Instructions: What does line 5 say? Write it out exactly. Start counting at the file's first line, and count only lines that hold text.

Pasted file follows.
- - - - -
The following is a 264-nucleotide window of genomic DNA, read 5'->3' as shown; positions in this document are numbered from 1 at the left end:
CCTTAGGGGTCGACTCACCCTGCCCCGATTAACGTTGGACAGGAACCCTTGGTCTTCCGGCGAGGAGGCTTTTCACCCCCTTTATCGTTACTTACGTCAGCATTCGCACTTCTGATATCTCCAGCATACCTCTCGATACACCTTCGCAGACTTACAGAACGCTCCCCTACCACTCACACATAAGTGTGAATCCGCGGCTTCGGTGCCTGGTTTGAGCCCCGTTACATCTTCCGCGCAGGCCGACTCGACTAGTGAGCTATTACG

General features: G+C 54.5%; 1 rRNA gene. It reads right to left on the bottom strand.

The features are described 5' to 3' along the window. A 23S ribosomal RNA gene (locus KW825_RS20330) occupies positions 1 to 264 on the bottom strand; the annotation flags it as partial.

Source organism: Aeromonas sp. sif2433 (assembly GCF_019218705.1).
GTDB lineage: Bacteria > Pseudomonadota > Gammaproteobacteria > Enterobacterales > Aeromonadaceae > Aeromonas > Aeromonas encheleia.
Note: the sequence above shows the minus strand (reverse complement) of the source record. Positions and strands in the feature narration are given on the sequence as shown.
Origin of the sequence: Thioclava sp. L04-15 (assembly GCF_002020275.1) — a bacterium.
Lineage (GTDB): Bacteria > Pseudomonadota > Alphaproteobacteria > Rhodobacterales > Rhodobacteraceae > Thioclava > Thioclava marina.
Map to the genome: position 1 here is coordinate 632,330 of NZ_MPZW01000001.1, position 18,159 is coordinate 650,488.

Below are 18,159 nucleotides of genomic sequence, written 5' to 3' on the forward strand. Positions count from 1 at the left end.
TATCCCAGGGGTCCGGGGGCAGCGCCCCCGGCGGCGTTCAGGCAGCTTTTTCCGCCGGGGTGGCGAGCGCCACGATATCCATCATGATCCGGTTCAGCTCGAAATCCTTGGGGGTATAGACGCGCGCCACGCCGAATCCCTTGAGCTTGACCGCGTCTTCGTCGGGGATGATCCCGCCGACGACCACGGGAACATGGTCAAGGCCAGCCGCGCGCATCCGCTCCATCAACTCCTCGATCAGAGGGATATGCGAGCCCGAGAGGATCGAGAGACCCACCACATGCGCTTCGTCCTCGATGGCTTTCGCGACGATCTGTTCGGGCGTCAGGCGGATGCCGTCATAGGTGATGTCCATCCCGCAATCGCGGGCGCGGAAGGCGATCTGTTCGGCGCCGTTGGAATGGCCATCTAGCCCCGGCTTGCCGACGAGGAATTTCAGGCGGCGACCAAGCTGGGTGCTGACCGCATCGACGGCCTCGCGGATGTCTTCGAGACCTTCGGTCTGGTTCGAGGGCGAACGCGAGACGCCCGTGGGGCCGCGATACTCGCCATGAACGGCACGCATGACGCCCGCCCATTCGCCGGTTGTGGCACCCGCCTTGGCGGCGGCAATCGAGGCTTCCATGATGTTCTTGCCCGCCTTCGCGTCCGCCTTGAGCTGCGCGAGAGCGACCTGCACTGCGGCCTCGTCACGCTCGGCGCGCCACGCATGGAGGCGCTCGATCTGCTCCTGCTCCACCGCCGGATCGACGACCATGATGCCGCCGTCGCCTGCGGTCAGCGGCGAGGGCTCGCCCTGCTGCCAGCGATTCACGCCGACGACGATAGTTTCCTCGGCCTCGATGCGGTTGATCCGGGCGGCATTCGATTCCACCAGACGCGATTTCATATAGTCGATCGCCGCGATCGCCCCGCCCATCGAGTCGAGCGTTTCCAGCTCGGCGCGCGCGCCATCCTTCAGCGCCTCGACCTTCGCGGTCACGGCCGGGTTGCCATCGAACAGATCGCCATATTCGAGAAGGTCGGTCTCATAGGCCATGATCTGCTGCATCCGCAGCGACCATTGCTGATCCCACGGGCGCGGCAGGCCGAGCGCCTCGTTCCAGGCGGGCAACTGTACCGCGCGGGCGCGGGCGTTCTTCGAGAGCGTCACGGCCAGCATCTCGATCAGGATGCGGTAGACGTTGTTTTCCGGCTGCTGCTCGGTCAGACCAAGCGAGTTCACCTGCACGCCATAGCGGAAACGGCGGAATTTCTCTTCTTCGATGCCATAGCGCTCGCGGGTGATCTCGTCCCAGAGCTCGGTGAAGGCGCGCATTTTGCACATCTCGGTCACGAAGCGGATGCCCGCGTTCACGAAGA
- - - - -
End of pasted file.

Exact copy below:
Source organism: Aeromonas sp. sif2433 (assembly GCF_019218705.1).